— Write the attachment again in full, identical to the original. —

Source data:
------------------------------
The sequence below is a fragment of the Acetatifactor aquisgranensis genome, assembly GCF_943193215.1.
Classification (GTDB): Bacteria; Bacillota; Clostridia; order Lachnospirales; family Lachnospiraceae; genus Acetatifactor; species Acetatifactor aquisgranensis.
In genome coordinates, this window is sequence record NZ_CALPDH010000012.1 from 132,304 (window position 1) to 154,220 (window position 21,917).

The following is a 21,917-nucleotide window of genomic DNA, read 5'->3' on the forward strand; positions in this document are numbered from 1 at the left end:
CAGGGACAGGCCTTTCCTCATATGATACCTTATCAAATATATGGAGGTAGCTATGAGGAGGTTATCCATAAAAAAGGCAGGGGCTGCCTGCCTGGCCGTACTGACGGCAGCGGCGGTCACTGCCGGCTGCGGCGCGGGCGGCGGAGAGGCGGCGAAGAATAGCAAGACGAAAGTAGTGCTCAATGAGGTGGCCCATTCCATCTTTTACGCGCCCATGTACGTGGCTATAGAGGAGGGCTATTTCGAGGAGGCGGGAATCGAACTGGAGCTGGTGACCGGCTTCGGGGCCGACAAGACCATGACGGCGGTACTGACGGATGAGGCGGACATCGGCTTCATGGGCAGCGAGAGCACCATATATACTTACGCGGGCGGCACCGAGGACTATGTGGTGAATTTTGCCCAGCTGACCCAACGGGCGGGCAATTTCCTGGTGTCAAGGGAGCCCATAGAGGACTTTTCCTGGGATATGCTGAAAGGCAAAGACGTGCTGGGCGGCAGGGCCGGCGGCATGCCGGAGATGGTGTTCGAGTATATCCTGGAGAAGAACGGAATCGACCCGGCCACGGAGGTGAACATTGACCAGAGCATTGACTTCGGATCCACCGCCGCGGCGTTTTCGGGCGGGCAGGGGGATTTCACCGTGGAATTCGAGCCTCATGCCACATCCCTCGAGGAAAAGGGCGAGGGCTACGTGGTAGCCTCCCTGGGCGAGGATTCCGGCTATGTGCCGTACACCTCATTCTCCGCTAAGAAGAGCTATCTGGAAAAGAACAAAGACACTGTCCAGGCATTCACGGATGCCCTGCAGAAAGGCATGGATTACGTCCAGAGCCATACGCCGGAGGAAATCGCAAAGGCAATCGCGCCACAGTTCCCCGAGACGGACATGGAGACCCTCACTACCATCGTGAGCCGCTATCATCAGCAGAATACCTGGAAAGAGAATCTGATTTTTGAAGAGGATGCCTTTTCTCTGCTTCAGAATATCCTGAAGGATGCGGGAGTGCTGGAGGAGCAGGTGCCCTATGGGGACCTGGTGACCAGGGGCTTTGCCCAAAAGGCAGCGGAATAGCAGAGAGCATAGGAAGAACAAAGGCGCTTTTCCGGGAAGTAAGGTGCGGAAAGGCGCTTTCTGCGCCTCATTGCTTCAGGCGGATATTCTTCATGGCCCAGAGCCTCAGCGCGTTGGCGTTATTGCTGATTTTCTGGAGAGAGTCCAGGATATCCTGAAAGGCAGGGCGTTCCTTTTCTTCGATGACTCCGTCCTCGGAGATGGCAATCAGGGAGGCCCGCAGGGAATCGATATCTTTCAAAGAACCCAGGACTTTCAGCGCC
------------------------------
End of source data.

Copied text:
The sequence below is a fragment of the Acetatifactor aquisgranensis genome, assembly GCF_943193215.1.
Classification (GTDB): Bacteria; Bacillota; Clostridia; order Lachnospirales; family Lachnospiraceae; genus Acetatifactor; species Acetatifactor aquisgranensis.
In genome coordinates, this window is sequence record NZ_CALPDH010000012.1 from 132,304 (window position 1) to 154,220 (window position 21,917).

The following is a 21,917-nucleotide window of genomic DNA, read 5'->3' on the forward strand; positions in this document are numbered from 1 at the left end:
CAGGGACAGGCCTTTCCTCATATGATACCTTATCAAATATATGGAGGTAGCTATGAGGAGGTTATCCATAAAAAAGGCAGGGGCTGCCTGCCTGGCCGTACTGACGGCAGCGGCGGTCACTGCCGGCTGCGGCGCGGGCGGCGGAGAGGCGGCGAAGAATAGCAAGACGAAAGTAGTGCTCAATGAGGTGGCCCATTCCATCTTTTACGCGCCCATGTACGTGGCTATAGAGGAGGGCTATTTCGAGGAGGCGGGAATCGAACTGGAGCTGGTGACCGGCTTCGGGGCCGACAAGACCATGACGGCGGTACTGACGGATGAGGCGGACATCGGCTTCATGGGCAGCGAGAGCACCATATATACTTACGCGGGCGGCACCGAGGACTATGTGGTGAATTTTGCCCAGCTGACCCAACGGGCGGGCAATTTCCTGGTGTCAAGGGAGCCCATAGAGGACTTTTCCTGGGATATGCTGAAAGGCAAAGACGTGCTGGGCGGCAGGGCCGGCGGCATGCCGGAGATGGTGTTCGAGTATATCCTGGAGAAGAACGGAATCGACCCGGCCACGGAGGTGAACATTGACCAGAGCATTGACTTCGGATCCACCGCCGCGGCGTTTTCGGGCGGGCAGGGGGATTTCACCGTGGAATTCGAGCCTCATGCCACATCCCTCGAGGAAAAGGGCGAGGGCTACGTGGTAGCCTCCCTGGGCGAGGATTCCGGCTATGTGCCGTACACCTCATTCTCCGCTAAGAAGAGCTATCTGGAAAAGAACAAAGACACTGTCCAGGCATTCACGGATGCCCTGCAGAAAGGCATGGATTACGTCCAGAGCCATACGCCGGAGGAAATCGCAAAGGCAATCGCGCCACAGTTCCCCGAGACGGACATGGAGACCCTCACTACCATCGTGAGCCGCTATCATCAGCAGAATACCTGGAAAGAGAATCTGATTTTTGAAGAGGATGCCTTTTCTCTGCTTCAGAATATCCTGAAGGATGCGGGAGTGCTGGAGGAGCAGGTGCCCTATGGGGACCTGGTGACCAGGGGCTTTGCCCAAAAGGCAGCGGAATAGCAGAGAGCATAGGAAGAACAAAGGCGCTTTTCCGGGAAGTAAGGTGCGGAAAGGCGCTTTCTGCGCCTCATTGCTTCAGGCGGATATTCTTCATGGCCCAGAGCCTCAGCGCGTTGGCGTTATTGCTGATTTTCTGGAGAGAGTCCAGGATATCCTGAAAGGCAGGGCGTTCCTTTTCTTCGATGACTCCGTCCTCGGAGATGGCAATCAGGGAGGCCCGCAGGGAATCGATATCTTTCAAAGAACCCAGGACTTTCAGCGCC